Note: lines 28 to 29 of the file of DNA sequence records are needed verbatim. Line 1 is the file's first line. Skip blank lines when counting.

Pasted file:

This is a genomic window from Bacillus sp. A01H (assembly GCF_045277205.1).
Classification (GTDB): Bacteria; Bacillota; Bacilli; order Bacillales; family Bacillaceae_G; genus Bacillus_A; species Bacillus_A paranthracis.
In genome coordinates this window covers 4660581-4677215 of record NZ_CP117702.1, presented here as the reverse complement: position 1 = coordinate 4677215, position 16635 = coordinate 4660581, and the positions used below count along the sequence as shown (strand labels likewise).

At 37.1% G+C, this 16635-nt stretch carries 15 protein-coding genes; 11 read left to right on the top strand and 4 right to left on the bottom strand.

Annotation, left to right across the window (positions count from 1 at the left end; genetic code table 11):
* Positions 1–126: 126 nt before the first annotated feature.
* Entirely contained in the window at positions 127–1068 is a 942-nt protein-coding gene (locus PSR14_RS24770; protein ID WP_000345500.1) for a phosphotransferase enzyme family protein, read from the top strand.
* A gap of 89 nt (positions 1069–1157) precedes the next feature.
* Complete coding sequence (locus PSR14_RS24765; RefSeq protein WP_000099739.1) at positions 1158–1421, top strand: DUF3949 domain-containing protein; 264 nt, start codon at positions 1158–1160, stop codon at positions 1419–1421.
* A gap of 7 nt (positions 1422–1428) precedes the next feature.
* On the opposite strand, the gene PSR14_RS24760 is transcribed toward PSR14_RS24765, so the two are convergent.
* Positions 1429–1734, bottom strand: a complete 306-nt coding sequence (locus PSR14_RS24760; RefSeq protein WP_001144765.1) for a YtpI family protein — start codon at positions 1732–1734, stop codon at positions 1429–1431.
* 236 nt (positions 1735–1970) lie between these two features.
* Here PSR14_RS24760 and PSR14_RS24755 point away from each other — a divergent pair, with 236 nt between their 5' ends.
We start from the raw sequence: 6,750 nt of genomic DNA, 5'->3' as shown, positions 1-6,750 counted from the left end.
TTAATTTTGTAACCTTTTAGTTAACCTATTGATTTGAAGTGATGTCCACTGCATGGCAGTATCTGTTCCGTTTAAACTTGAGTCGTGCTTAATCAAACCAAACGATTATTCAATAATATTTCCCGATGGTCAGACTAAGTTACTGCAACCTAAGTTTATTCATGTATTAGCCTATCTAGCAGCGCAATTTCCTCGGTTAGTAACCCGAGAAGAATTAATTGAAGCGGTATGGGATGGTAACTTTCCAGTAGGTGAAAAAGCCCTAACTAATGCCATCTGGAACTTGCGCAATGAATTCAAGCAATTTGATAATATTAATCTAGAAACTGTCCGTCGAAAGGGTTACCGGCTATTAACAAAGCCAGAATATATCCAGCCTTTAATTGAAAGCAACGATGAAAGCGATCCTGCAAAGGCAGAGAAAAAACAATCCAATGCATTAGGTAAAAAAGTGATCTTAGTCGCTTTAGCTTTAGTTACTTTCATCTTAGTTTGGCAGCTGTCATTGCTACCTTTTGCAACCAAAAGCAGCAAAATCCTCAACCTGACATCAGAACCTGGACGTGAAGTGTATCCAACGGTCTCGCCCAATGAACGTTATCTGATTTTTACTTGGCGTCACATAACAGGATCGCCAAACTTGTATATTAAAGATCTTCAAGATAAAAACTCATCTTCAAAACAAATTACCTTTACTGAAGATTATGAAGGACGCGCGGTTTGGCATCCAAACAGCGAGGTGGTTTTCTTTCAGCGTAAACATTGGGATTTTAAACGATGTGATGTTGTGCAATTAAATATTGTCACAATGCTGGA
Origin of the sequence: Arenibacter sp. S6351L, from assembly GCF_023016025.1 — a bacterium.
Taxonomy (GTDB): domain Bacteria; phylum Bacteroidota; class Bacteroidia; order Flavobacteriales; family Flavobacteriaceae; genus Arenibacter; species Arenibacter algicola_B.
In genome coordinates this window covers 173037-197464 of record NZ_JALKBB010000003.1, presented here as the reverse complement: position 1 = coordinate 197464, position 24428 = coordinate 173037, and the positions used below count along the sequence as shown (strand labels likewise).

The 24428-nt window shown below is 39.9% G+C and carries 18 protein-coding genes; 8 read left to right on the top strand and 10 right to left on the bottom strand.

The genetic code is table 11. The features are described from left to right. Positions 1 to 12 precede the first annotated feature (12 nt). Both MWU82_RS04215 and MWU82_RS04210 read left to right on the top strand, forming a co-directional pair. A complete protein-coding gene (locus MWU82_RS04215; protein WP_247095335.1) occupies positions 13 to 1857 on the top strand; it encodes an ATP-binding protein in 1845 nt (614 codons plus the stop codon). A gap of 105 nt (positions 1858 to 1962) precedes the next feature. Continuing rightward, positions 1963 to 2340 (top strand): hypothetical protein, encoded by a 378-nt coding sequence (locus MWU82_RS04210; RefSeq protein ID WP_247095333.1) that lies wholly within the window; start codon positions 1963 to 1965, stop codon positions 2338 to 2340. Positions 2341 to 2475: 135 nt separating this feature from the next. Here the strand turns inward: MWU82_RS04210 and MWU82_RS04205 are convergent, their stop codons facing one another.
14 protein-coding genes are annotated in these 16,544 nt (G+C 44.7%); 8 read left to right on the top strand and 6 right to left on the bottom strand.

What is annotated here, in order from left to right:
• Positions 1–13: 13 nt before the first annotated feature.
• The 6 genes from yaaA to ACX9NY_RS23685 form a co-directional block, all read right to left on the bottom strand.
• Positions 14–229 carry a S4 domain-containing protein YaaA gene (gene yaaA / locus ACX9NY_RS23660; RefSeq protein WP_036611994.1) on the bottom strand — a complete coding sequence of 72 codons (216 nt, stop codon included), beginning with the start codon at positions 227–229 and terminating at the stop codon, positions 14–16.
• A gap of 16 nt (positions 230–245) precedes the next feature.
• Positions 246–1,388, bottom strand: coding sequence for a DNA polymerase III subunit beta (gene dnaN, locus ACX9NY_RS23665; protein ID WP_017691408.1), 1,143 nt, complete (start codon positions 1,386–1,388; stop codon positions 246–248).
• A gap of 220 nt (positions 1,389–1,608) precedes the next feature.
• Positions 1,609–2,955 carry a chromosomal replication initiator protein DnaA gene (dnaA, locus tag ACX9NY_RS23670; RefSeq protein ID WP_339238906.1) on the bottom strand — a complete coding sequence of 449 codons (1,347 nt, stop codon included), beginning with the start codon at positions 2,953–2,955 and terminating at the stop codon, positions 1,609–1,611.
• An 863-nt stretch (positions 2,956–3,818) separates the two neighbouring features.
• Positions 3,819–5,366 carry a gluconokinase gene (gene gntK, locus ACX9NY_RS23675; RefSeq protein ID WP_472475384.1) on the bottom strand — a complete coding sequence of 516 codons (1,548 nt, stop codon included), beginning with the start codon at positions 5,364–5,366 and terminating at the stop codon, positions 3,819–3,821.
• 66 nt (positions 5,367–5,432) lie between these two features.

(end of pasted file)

• Positions 246–1,388, bottom strand: coding sequence for a DNA polymerase III subunit beta (gene dnaN, locus ACX9NY_RS23665; protein ID WP_017691408.1), 1,143 nt, complete (start codon positions 1,386–1,388; stop codon positions 246–248).
• A gap of 220 nt (positions 1,389–1,608) precedes the next feature.